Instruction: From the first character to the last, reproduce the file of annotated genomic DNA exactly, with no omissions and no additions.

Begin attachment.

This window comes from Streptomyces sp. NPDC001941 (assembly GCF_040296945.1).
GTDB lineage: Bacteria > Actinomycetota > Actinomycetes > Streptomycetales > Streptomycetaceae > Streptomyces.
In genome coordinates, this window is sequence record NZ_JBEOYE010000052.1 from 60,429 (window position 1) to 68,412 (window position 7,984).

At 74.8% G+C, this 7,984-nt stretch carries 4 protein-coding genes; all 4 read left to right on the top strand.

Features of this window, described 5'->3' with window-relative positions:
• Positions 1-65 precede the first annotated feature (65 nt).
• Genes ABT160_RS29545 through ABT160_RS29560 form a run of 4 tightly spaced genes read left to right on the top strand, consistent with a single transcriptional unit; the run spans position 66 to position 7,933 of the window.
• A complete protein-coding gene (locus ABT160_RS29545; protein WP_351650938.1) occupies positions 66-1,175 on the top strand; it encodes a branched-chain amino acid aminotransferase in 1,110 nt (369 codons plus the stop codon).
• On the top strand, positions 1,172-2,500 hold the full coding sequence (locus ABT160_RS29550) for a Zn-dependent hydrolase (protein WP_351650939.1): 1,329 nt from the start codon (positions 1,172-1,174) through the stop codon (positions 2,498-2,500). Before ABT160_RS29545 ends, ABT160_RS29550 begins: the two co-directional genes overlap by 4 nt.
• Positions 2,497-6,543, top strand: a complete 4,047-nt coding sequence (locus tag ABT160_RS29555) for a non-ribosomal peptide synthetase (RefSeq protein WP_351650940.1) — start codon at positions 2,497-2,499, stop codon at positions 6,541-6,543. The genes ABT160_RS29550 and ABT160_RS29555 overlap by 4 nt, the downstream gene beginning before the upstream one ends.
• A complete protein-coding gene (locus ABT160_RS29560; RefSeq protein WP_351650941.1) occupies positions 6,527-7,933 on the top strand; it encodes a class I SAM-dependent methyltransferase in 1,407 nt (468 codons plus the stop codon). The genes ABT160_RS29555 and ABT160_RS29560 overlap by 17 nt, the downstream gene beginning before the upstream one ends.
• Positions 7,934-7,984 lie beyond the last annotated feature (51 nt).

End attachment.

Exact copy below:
This window comes from Streptomyces sp. NPDC001941 (assembly GCF_040296945.1).
GTDB lineage: Bacteria > Actinomycetota > Actinomycetes > Streptomycetales > Streptomycetaceae > Streptomyces.
In genome coordinates, this window is sequence record NZ_JBEOYE010000052.1 from 60,429 (window position 1) to 68,412 (window position 7,984).

At 74.8% G+C, this 7,984-nt stretch carries 4 protein-coding genes; all 4 read left to right on the top strand.

Features of this window, described 5'->3' with window-relative positions:
• Positions 1-65 precede the first annotated feature (65 nt).
• Genes ABT160_RS29545 through ABT160_RS29560 form a run of 4 tightly spaced genes read left to right on the top strand, consistent with a single transcriptional unit; the run spans position 66 to position 7,933 of the window.
• A complete protein-coding gene (locus ABT160_RS29545; protein WP_351650938.1) occupies positions 66-1,175 on the top strand; it encodes a branched-chain amino acid aminotransferase in 1,110 nt (369 codons plus the stop codon).
• On the top strand, positions 1,172-2,500 hold the full coding sequence (locus ABT160_RS29550) for a Zn-dependent hydrolase (protein WP_351650939.1): 1,329 nt from the start codon (positions 1,172-1,174) through the stop codon (positions 2,498-2,500). Before ABT160_RS29545 ends, ABT160_RS29550 begins: the two co-directional genes overlap by 4 nt.
• Positions 2,497-6,543, top strand: a complete 4,047-nt coding sequence (locus tag ABT160_RS29555) for a non-ribosomal peptide synthetase (RefSeq protein WP_351650940.1) — start codon at positions 2,497-2,499, stop codon at positions 6,541-6,543. The genes ABT160_RS29550 and ABT160_RS29555 overlap by 4 nt, the downstream gene beginning before the upstream one ends.
• A complete protein-coding gene (locus ABT160_RS29560; RefSeq protein WP_351650941.1) occupies positions 6,527-7,933 on the top strand; it encodes a class I SAM-dependent methyltransferase in 1,407 nt (468 codons plus the stop codon). The genes ABT160_RS29555 and ABT160_RS29560 overlap by 17 nt, the downstream gene beginning before the upstream one ends.
• Positions 7,934-7,984 lie beyond the last annotated feature (51 nt).